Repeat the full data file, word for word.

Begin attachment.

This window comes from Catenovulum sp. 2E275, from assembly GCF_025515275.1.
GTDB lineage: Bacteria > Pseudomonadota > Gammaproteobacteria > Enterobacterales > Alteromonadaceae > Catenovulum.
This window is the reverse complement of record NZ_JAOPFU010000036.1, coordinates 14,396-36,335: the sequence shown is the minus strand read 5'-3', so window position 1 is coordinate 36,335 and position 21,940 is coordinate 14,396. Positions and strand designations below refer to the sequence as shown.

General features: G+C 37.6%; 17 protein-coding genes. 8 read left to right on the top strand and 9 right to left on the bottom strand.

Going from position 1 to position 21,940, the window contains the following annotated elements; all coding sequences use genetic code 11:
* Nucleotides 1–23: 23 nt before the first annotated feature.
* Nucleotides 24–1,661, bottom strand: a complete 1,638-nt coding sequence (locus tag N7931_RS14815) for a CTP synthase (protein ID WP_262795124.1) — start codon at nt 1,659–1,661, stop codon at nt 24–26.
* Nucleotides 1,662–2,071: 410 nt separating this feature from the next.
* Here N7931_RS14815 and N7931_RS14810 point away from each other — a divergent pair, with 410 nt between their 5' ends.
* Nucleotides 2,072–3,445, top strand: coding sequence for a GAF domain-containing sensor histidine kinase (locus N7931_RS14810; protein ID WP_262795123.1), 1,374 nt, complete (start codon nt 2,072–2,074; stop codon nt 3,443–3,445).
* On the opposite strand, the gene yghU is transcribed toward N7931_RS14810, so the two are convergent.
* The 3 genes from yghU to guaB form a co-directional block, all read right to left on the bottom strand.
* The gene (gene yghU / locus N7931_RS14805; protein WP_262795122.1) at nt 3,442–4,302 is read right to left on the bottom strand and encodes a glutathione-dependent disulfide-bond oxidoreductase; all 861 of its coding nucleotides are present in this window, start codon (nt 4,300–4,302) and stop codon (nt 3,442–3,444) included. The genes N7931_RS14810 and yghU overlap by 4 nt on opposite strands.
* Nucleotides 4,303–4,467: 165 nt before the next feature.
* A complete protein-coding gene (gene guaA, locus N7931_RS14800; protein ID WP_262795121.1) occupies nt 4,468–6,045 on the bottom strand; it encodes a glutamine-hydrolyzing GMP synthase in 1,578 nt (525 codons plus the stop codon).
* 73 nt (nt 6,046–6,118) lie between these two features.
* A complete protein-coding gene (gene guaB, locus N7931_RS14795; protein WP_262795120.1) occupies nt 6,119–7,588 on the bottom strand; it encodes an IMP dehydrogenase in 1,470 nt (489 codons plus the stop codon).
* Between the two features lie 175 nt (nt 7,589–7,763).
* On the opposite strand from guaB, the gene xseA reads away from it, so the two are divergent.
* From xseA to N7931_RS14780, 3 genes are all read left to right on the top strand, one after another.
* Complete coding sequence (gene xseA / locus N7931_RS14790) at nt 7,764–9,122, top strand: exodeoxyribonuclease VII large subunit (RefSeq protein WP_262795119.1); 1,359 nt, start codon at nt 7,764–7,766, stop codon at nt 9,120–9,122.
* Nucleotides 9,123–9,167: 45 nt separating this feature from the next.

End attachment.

This window comes from Catenovulum sp. 2E275, from assembly GCF_025515275.1.
GTDB lineage: Bacteria > Pseudomonadota > Gammaproteobacteria > Enterobacterales > Alteromonadaceae > Catenovulum.
This window is the reverse complement of record NZ_JAOPFU010000036.1, coordinates 14,396-36,335: the sequence shown is the minus strand read 5'-3', so window position 1 is coordinate 36,335 and position 21,940 is coordinate 14,396. Positions and strand designations below refer to the sequence as shown.

General features: G+C 37.6%; 17 protein-coding genes. 8 read left to right on the top strand and 9 right to left on the bottom strand.

Going from position 1 to position 21,940, the window contains the following annotated elements; all coding sequences use genetic code 11:
* Nucleotides 1–23: 23 nt before the first annotated feature.
* Nucleotides 24–1,661, bottom strand: a complete 1,638-nt coding sequence (locus tag N7931_RS14815) for a CTP synthase (protein ID WP_262795124.1) — start codon at nt 1,659–1,661, stop codon at nt 24–26.
* Nucleotides 1,662–2,071: 410 nt separating this feature from the next.
* Here N7931_RS14815 and N7931_RS14810 point away from each other — a divergent pair, with 410 nt between their 5' ends.
* Nucleotides 2,072–3,445, top strand: coding sequence for a GAF domain-containing sensor histidine kinase (locus N7931_RS14810; protein ID WP_262795123.1), 1,374 nt, complete (start codon nt 2,072–2,074; stop codon nt 3,443–3,445).
* On the opposite strand, the gene yghU is transcribed toward N7931_RS14810, so the two are convergent.
* The 3 genes from yghU to guaB form a co-directional block, all read right to left on the bottom strand.
* The gene (gene yghU / locus N7931_RS14805; protein WP_262795122.1) at nt 3,442–4,302 is read right to left on the bottom strand and encodes a glutathione-dependent disulfide-bond oxidoreductase; all 861 of its coding nucleotides are present in this window, start codon (nt 4,300–4,302) and stop codon (nt 3,442–3,444) included. The genes N7931_RS14810 and yghU overlap by 4 nt on opposite strands.
* Nucleotides 4,303–4,467: 165 nt before the next feature.
* A complete protein-coding gene (gene guaA, locus N7931_RS14800; protein ID WP_262795121.1) occupies nt 4,468–6,045 on the bottom strand; it encodes a glutamine-hydrolyzing GMP synthase in 1,578 nt (525 codons plus the stop codon).
* 73 nt (nt 6,046–6,118) lie between these two features.
* A complete protein-coding gene (gene guaB, locus N7931_RS14795; protein WP_262795120.1) occupies nt 6,119–7,588 on the bottom strand; it encodes an IMP dehydrogenase in 1,470 nt (489 codons plus the stop codon).
* Between the two features lie 175 nt (nt 7,589–7,763).
* On the opposite strand from guaB, the gene xseA reads away from it, so the two are divergent.
* From xseA to N7931_RS14780, 3 genes are all read left to right on the top strand, one after another.
* Complete coding sequence (gene xseA / locus N7931_RS14790) at nt 7,764–9,122, top strand: exodeoxyribonuclease VII large subunit (RefSeq protein WP_262795119.1); 1,359 nt, start codon at nt 7,764–7,766, stop codon at nt 9,120–9,122.
* Nucleotides 9,123–9,167: 45 nt separating this feature from the next.